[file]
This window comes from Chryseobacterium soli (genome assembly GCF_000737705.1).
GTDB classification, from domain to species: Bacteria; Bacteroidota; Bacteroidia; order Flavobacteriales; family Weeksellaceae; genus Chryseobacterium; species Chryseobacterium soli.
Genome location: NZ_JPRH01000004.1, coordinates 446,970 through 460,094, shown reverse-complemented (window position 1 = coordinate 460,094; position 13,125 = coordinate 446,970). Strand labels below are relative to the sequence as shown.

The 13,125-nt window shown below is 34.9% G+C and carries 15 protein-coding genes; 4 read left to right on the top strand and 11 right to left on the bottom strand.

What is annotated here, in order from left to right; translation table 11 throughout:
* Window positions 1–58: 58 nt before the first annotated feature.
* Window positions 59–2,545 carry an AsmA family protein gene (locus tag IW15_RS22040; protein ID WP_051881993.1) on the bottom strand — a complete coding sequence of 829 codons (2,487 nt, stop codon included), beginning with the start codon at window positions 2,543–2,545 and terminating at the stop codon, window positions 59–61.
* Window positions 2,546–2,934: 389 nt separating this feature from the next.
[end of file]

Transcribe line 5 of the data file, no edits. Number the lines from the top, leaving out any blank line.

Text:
What is annotated here, in order from left to right; translation table 11 throughout: